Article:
WikiLeaks sources will be kept completely anonymous from even the site’s operators thanks to a revamped submission system, founder Julian Assangeannounced Friday. The controversial site launched a new Beta version to protect whistleblowers’ identities from state surveillance, keeping “national security sourcing in mind.” “WikiLeaks will continue publishing, as it has since its foundation, full archives of suppressed documents in strategic global partnerships,” Assange said in a post on the site. It has not had a truly anonymous system for more than four years, after disgruntled staffers took control of the site’s platform in October 2010, Wiredreported. The group continued to spill state and company secrets by publishing without revealing how the information was obtained.

Banning Tor unwise and infeasible, MPs told

A ban on online anonymity networks would be “technologically infeasible” and unwise, MPs have been told. Parliamentary advisers said networks such as Tor could be used for criminal ends but also in the public interest. The advice for MPs contradicted the Prime Minister David Cameron, who has said law enforcement should be handed the keys to encrypted communications. One expert said the document showed Mr Cameron’s plans to be “noble”, but ultimately unworkable. The Parliamentary Office of Science and Technology (Post), which issues advice to MPs, said that there was “widespread agreement that banning online anonymity systems altogether is not seen as an acceptable policy option in the UK”.

Who Spewed That Abuse? Anonymous Yik Yak App Isn’t Telling

During a brief recess in an honors course at Eastern Michigan University last fall, a teaching assistant approached the class’s three female professors. “I think you need to see this,” she said, tapping the icon of a furry yak on her iPhone. The app opened, and the assistant began scrolling through the feed. While the professors had been lecturing about post-apocalyptic culture, some of the 230 or so freshmen in the auditorium had been having a separate conversation about them on a social media site called Yik Yak. There were dozens of posts, most demeaning, many using crude, sexually explicit language and imagery.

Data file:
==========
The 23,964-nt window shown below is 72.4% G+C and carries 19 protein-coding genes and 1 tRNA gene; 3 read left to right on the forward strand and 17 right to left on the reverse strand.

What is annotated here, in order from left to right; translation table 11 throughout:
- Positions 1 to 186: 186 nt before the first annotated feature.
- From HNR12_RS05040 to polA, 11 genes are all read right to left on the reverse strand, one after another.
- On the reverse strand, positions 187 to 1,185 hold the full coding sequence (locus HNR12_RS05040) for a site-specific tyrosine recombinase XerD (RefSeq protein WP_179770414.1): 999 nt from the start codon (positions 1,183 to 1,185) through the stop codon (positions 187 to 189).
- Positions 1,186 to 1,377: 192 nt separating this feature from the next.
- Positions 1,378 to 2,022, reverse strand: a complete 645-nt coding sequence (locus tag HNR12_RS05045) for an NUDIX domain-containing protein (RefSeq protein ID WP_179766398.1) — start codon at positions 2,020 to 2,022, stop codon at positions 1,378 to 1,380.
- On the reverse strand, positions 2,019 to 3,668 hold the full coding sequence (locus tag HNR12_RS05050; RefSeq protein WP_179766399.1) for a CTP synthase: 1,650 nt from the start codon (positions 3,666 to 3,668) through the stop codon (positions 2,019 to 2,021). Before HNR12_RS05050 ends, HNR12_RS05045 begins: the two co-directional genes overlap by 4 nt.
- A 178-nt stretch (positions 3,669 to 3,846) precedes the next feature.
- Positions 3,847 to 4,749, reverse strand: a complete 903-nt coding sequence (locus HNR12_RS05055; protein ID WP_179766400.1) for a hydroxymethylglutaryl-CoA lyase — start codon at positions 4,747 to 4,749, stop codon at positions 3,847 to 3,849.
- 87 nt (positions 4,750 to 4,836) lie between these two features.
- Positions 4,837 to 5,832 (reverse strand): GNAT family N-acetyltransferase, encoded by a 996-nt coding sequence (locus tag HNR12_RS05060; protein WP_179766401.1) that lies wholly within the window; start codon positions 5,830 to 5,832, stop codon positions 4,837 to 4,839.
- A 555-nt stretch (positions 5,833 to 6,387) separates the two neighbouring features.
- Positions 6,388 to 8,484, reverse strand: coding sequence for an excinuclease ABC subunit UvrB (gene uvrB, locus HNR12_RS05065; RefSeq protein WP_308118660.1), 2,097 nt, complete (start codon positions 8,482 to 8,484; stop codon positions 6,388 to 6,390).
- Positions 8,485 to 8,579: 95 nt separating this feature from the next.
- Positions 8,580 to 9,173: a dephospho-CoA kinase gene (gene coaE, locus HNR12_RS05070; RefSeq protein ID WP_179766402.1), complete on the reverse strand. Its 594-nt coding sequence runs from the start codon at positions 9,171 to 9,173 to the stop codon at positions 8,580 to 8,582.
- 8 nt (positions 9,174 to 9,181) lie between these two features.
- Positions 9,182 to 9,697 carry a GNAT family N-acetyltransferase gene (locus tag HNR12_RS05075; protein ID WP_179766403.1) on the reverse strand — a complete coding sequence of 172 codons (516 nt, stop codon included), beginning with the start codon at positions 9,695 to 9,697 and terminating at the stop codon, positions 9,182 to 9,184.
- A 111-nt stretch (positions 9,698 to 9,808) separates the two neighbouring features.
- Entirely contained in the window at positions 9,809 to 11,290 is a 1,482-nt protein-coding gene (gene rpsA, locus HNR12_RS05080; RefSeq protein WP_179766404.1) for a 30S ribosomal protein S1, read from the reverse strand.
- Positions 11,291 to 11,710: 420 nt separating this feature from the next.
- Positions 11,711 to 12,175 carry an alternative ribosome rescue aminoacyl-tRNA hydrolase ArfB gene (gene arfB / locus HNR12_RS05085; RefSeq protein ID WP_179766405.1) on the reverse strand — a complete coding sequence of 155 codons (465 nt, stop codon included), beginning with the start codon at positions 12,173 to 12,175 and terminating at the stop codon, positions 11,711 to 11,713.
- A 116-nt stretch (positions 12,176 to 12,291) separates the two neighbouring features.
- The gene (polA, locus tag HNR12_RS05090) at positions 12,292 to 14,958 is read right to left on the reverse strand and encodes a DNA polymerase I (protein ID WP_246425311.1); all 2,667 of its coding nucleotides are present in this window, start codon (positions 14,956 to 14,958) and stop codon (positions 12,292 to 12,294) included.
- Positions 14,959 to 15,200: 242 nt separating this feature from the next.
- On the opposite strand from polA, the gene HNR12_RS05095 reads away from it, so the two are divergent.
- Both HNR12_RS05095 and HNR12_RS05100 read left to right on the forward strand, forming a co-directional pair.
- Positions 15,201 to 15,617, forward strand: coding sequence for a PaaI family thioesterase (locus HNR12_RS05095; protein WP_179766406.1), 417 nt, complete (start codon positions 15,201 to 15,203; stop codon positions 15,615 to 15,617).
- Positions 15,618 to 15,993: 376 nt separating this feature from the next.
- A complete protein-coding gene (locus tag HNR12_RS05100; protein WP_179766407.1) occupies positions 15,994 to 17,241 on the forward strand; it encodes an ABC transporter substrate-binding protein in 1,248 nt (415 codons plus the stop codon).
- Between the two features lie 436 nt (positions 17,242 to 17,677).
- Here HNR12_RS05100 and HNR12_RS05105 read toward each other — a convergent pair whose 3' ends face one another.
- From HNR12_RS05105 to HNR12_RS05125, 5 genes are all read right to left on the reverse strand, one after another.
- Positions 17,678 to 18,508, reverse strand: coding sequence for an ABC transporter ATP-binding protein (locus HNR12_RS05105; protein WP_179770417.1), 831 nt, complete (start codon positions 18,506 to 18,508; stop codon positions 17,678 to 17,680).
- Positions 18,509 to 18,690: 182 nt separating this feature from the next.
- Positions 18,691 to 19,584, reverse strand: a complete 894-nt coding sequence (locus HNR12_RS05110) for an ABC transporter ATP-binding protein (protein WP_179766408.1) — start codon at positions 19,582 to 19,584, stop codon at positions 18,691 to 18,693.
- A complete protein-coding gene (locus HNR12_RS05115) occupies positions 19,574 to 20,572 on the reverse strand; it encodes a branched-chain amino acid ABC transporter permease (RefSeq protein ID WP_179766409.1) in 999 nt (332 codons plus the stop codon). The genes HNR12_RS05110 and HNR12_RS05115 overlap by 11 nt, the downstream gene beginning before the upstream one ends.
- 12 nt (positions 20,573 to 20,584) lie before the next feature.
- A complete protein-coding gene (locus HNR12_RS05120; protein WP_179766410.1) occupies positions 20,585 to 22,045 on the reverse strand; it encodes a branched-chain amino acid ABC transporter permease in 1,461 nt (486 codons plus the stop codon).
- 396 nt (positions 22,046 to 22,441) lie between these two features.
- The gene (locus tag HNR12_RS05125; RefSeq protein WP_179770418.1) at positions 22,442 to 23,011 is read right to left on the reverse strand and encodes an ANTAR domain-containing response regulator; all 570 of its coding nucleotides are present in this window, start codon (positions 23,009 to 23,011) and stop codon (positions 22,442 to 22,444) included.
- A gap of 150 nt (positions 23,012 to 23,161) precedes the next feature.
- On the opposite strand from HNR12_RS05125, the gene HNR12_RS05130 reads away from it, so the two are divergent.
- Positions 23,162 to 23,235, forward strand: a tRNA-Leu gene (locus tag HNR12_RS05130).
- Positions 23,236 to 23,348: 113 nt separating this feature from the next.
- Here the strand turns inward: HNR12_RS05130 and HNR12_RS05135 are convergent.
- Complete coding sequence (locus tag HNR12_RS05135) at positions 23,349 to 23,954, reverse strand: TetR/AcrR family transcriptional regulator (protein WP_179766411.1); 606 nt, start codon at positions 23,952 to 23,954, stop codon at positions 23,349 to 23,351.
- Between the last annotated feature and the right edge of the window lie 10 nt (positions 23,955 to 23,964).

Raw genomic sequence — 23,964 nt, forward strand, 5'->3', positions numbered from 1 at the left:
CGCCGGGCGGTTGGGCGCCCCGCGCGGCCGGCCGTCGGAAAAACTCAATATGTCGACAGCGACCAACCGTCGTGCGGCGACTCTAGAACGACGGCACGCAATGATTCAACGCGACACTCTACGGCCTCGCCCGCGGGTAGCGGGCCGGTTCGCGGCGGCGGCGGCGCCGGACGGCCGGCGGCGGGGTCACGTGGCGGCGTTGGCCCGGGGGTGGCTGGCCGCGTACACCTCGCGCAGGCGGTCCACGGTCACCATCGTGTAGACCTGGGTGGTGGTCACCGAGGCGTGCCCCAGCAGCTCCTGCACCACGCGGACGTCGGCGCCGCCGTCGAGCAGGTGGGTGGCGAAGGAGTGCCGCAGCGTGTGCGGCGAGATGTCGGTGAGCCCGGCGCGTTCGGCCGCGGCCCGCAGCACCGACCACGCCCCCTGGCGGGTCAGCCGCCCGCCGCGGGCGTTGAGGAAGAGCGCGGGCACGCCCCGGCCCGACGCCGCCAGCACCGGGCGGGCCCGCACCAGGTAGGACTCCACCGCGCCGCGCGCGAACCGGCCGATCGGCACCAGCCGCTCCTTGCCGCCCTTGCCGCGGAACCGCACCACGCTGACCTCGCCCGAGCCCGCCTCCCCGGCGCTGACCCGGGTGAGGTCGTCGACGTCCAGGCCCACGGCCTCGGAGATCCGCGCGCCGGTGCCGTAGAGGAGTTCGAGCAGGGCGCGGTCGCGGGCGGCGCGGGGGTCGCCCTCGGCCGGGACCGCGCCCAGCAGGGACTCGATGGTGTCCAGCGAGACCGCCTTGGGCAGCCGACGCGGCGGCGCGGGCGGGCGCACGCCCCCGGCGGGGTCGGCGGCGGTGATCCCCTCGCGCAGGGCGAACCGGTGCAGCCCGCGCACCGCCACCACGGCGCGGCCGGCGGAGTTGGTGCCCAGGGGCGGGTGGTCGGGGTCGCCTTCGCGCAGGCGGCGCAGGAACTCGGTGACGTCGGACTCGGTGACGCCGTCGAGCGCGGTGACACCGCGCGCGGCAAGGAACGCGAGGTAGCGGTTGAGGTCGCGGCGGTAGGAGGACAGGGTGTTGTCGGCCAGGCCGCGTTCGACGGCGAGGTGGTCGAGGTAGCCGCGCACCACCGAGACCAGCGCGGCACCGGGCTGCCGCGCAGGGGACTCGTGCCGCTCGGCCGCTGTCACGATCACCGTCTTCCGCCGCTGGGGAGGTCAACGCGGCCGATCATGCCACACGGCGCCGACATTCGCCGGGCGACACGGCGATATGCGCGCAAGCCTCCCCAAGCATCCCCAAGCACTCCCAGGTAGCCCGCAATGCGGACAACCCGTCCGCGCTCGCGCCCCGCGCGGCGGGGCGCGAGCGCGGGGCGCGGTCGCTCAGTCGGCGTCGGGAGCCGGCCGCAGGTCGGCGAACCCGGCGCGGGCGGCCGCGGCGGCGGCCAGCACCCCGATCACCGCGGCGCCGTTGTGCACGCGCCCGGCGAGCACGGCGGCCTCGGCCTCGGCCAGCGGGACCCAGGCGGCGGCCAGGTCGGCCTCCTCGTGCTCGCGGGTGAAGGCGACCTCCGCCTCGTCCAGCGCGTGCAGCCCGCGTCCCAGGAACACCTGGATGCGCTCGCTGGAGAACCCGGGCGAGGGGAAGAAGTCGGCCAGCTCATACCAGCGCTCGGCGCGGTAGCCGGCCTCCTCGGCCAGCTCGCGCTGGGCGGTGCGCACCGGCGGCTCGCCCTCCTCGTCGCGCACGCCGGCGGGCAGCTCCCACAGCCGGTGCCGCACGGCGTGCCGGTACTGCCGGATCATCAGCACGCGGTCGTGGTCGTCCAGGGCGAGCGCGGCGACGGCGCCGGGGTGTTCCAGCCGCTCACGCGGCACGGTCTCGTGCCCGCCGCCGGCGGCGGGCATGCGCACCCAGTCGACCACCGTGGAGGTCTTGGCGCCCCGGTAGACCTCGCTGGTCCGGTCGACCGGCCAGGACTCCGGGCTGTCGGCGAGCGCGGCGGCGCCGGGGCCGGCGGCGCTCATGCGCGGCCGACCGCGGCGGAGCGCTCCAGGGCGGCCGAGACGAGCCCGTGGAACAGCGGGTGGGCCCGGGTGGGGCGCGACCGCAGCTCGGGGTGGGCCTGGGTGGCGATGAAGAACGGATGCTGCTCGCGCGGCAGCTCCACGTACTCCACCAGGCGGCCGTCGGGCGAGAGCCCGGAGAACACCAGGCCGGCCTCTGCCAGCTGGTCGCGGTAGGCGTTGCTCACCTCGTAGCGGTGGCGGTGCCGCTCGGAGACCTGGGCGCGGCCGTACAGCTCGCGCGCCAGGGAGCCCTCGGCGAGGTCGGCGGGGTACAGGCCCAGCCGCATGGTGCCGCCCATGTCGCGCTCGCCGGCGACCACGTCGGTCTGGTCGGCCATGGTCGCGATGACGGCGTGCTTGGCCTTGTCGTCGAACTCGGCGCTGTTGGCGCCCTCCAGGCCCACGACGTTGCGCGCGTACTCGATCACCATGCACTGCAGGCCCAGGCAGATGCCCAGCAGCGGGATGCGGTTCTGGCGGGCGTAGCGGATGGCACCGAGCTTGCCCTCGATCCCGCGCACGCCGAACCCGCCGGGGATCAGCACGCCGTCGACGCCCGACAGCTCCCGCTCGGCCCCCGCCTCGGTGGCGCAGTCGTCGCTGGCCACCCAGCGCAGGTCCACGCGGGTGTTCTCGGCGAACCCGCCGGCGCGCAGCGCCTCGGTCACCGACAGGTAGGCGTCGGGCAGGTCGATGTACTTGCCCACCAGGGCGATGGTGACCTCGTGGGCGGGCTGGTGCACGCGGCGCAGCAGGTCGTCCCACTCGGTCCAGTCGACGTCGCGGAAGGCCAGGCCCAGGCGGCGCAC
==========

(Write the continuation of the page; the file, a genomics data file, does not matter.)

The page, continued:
81% of Tor users can be de-anonymised by analysing router information, research indicates


Research undertaken between 2008 and 2014 suggests that more than 81% of Tor clients can be ‘de-anonymised’ – their originating IP addresses revealed – by exploiting the ‘Netflow’ technology that Cisco has built into its router protocols, and similar traffic analysis software running by default in the hardware of other manufacturers. Professor Sambuddho Chakravarty, a former researcher at Columbia University’s Network Security Lab and now researching Network Anonymity and Privacy at the Indraprastha Institute of Information Technology in Delhi, has co-published a series of papers over the last six years outlining the attack vector, and claims a 100% ‘decloaking’ success rate under laboratory conditions, and 81.4% in the actual wilds of the Tor network. Chakravarty’s technique [PDF] involves introducing disturbances in the highly-regulated environs of Onion Router protocols using a modified public Tor server running on Linux – hosted at the time at Columbia University. His work on large-scale traffic analysis attacks in the Tor environment has convinced him that a well-resourced organisation could achieve an extremely high capacity to de-anonymise Tor traffic on an ad hoc basis – but also that one would not necessarily need the resources of a nation state to do so, stating that a single AS (Autonomous System) could monitor more than 39% of randomly-generated Tor circuits. Chakravarty says: “…it is not even essential to be a global adversary to launch such traffic analysis attacks.

Now Everyone Wants to Sell You a Magical Anonymity Router. Choose Wisely


Maintaining your privacy online, like investing in stocks or looking good naked, has become one of those nagging desires that leaves Americans with a surplus of stress and a deficit of facts. So it’s no surprise that a cottage industry of privacy marketers now wants to sell them the solution in a $50 piece of hardware promising internet “anonymity” or “invisibility.” And as with any panacea in a box, the quicker the fix, the more doubt it deserves. Last week saw the fast forward rise and fall of Anonabox, a tiny $45 router that promised to anonymize all of a user’s traffic by routing it over the anonymity network Tor. That promise of plug-and-play privacy spurred Anonabox to raise $615,000 on the fundraising platform Kickstarter in four days, 82 times its modest $7,500 goal. Then on Thursday, Kickstarter froze those pledges, citing the project’s misleading claims about its hardware sources.